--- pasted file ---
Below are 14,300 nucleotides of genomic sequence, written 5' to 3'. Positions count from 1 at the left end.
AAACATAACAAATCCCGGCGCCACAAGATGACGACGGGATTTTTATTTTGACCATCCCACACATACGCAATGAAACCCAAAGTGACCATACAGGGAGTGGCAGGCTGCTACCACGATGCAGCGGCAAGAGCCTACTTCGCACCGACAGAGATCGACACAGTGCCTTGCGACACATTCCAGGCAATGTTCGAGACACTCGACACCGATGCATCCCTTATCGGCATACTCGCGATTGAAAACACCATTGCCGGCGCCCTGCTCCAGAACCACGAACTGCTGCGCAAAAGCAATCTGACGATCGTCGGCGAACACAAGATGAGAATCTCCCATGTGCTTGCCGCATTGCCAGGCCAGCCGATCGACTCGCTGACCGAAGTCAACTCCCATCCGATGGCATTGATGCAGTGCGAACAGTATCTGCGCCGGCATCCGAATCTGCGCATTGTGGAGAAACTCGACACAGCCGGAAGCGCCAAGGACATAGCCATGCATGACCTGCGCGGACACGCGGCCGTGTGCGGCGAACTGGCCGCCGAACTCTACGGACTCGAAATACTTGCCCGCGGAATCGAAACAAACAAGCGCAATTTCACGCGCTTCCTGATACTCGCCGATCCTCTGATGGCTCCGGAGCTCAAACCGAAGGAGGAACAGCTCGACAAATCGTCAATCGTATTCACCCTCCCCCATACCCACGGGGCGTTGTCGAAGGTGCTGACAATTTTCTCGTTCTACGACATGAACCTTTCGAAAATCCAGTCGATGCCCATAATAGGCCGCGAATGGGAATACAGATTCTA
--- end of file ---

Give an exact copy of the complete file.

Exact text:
Below are 14,300 nucleotides of genomic sequence, written 5' to 3'. Positions count from 1 at the left end.
AAACATAACAAATCCCGGCGCCACAAGATGACGACGGGATTTTTATTTTGACCATCCCACACATACGCAATGAAACCCAAAGTGACCATACAGGGAGTGGCAGGCTGCTACCACGATGCAGCGGCAAGAGCCTACTTCGCACCGACAGAGATCGACACAGTGCCTTGCGACACATTCCAGGCAATGTTCGAGACACTCGACACCGATGCATCCCTTATCGGCATACTCGCGATTGAAAACACCATTGCCGGCGCCCTGCTCCAGAACCACGAACTGCTGCGCAAAAGCAATCTGACGATCGTCGGCGAACACAAGATGAGAATCTCCCATGTGCTTGCCGCATTGCCAGGCCAGCCGATCGACTCGCTGACCGAAGTCAACTCCCATCCGATGGCATTGATGCAGTGCGAACAGTATCTGCGCCGGCATCCGAATCTGCGCATTGTGGAGAAACTCGACACAGCCGGAAGCGCCAAGGACATAGCCATGCATGACCTGCGCGGACACGCGGCCGTGTGCGGCGAACTGGCCGCCGAACTCTACGGACTCGAAATACTTGCCCGCGGAATCGAAACAAACAAGCGCAATTTCACGCGCTTCCTGATACTCGCCGATCCTCTGATGGCTCCGGAGCTCAAACCGAAGGAGGAACAGCTCGACAAATCGTCAATCGTATTCACCCTCCCCCATACCCACGGGGCGTTGTCGAAGGTGCTGACAATTTTCTCGTTCTACGACATGAACCTTTCGAAAATCCAGTCGATGCCCATAATAGGCCGCGAATGGGAATACAGATTCTA